A monthly guide to action groups around the world.
Behind the tourist brochures, palm trees and tropical sun is another Caribbean one distorted by its colonial past and unsure of its future.
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The New Internationalist meets some young Jamaicans who believe small-scale, cooperative fanning is the only way for the Caribbean to conquer unemployment.
Behind the tourist brochures, palm trees and tropical sun is another Caribbean one distorted by its colonial past and unsure of its future. Issue editor Wayne Ellwood reports.
Lennox Grant talks to the Dyers of Ottawa, one of thousands of Caribbean families who have emigrated in search of a better life.
Greg Chamberlain reports on the terror and corruption of Haiti’s Duvalier dictatorship.
The New Internationalist spoke to Grenada’s Prime Minister Maurice Bishop in his St. George’s office. The following are excerpts from that interview.
Many people, including broadcasters themselves, have been complaining for a long time that British television is too parochial.
Wayne Ellwood probes the policies of Grenada’s new popular revolutionary government.
Not satisfied with other methods of destroying Bolivia’s trade union movement, the military junta has ordered that its greatest symbol - the headquarters of COB, the Bolivian Worker’s Union - be razed to the ground and replaced by a parking lot.
Sanjay Gandhi’s brief spell in politics from 1975-80 was as controversial as the crash which killed him.
Mauritania, on the west coast of Africa, has an interior with a large deposit of iron ore, nomads, oases, hundreds of thousands of date palms, and an awful lot of Sahara sand. Water, a scarce commodity, is the key to power.
Trinidad has been producing oil for more than 70 years. It was just another natural resource until the price rises of 1973 when the country’s revenues soared and the sudden transition into middle income status brought many of the ills of the industrialized world.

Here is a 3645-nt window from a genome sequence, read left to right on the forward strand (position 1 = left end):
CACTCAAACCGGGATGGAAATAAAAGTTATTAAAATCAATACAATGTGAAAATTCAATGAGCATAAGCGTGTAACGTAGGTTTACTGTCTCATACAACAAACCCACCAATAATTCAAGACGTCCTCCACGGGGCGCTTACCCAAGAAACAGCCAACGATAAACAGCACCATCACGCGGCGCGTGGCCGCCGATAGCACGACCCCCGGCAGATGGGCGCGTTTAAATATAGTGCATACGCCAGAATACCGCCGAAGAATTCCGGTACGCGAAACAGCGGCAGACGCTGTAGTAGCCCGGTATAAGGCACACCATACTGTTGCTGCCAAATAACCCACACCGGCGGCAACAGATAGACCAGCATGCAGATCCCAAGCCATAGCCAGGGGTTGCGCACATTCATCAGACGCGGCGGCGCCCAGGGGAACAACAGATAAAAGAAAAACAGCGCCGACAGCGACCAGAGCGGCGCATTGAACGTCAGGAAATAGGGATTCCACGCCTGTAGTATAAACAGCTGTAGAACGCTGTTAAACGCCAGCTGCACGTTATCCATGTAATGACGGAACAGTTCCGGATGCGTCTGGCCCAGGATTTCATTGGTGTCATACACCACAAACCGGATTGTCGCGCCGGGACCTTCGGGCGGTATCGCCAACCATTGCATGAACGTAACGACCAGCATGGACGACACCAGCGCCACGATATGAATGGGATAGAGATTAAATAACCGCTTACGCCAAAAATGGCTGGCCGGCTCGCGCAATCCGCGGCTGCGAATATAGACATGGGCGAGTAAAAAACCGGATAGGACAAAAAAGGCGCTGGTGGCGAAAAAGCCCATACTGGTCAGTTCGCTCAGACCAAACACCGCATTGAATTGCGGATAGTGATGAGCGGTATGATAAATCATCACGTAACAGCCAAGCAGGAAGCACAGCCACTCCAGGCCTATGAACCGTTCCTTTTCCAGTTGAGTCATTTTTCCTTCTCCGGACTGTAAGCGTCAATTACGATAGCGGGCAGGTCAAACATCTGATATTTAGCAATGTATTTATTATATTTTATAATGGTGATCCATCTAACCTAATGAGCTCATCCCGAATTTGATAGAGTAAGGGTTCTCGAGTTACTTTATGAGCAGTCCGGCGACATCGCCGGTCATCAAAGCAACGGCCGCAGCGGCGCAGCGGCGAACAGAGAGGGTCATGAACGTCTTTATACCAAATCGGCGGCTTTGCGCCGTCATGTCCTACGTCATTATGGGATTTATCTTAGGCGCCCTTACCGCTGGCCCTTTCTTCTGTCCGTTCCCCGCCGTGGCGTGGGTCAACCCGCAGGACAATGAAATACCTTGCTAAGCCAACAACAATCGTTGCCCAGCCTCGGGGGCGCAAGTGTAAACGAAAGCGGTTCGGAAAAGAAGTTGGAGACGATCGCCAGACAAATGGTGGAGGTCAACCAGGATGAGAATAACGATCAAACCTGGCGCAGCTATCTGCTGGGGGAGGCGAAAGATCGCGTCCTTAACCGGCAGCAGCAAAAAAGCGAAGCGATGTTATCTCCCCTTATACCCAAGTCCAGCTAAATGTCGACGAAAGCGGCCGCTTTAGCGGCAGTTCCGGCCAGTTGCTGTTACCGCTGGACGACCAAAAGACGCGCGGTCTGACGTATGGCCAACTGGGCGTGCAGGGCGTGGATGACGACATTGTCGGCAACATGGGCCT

The Rastafarian movement has become an important rallying point for the Caribbean’s poor. Joseph Owens investigates.
The Epica Task Force details Jamaica’s important victory against the multinational bauxite companies.
Trinidad’s vast oil wealth has not lead to development says Jeremy Taylor.
The New Internationalist looks at US attempts to build a coconut curtain around the Cuban revolution.
…being the book that became the bible to one third of the world
World Fiction Special
This issue of New Internationalist not only analyses these developments but also showcases four exquisite short stories as examples: ‘Fat’ by Krys Lee from South Korea; ‘In The Garden’ by FT Kola from South Africa; ‘Ghosts’ by the Cuban-American Ana Menéndez; and ‘The Lake Retba Murder’ by Efemia Chela from Zambia and Ghana.
A relic of a bygone era – or a billion-strong social movement fighting for workers’ rights everywhere?
The reality of trade unionism today falls somewhere in between. In the Western world, union-busting laws, globalization and internal conflicts have left many trade unions reeling. In some countries of the Global South, trade unionists face discrimination, danger and even death. Meanwhile, workers’ rights are being sacrificed on the altar of corporate greed gone mad: zero-contract hours, sub-contracting, privatization, outsourcing and special economic zones are all part of a ‘race to the bottom’ being run by transnationals concerned only about their profits.
Yet all is not lost. From Colombia to China, Bangladesh to Barcelona, workers are still fighting for their rights – and, sometimes, winning. This issue, New Internationalist looks at the state of the unions, how they need to adapt to the new reality for workers in the 21st century, and why they are more important than ever.
In a nutshell: the countries most recently featured in the New Internationalist magazine.
Sharp insights from an array of guest writers.
Personal stories from our own correspondents.
Interviews with inspirational people.
Reviews of the latest books, films and music.
Seeing the world through a Southern lens.
A regular column from some of the best writers of the South.
Taking aim at the rich and powerful.
If you would like to know something about what's actually going on, rather than what people would like you to think was going on, then read the New Internationalist.
– Emma Thompson –
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